The National Academy of Elder Law Attorneys (“NAELA”) has designated
May as National Elder Law Month in part to facilitate discussions about
long-term care planning and spotlight the steps involved in putting a
long-term care plan in place.
When you or a loved one have to make long-term care decisions, it can feel
like a daunting and overwhelming task. Everyone can agree that they want
to do what is best, but what is best is not always an easy concept to
define, especially if you don’t know all the choices and options
that are available.
Elder law attorneys can act as guides through this unfamiliar world of
long-term care. It is our job to help demystify this strange new world.
We can inform you of the options and resources available for housing,
caregiving and financial assistance. We can define unfamiliar terms and
concepts and help you map out a plan for care. We can introduce you to
geriatric care managers, caregiver support groups, long-term care community
admissions counselors and home health care representatives.
We can educate you on what legal documents you or your loved one need to
preserve the ability to choose who will speak for you if you are unable
to speak for yourself. We can help you walk through the decisions of whether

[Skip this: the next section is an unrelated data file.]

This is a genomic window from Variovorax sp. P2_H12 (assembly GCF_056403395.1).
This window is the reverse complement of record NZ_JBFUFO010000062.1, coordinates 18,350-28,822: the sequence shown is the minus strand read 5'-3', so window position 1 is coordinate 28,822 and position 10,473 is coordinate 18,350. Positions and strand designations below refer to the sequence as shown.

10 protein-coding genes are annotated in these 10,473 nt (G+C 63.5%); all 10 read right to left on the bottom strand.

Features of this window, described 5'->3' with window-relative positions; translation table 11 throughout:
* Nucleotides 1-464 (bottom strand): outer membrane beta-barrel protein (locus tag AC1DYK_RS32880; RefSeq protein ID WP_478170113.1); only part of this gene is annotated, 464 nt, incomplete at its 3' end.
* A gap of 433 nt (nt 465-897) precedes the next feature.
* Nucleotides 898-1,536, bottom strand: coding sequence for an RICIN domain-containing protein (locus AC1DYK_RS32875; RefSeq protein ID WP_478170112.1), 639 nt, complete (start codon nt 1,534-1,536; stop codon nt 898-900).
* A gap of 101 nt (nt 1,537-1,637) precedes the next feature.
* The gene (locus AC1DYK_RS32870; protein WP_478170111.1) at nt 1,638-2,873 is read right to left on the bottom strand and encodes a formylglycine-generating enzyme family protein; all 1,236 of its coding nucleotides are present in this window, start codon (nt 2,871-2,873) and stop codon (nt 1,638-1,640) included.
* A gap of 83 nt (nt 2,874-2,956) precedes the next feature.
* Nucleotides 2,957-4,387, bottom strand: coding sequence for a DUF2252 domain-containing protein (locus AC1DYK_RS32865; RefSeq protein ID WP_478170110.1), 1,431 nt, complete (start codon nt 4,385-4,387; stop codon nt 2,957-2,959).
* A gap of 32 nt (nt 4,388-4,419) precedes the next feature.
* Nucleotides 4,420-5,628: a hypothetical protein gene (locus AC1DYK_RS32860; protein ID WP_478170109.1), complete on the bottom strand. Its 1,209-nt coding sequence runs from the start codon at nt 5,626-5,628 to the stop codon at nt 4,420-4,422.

you need a will or a trust and what is the difference between a living
will and a last will and testament. We can help you ask the questions
that you didn’t even yet know you should be asking.
We can help with long-term care planning whether the need is now or the
need is in the future. However, there is a big advantage to seeking guidance
before a long-term care need arises. It is called preservation of choice.
Pre-need planning allows you or your loved one to explore a wide range
of options at a leisurely pace and most importantly, it gives you the
opportunity to document choices while you still have the unquestioned
ability to choose for yourself.
So hopefully National Elder Law Month will inspire you to take steps towards
preserving your own options for choice and inspire you to seek guidance
from an elder law attorney today for your long-term care needs of tomorrow.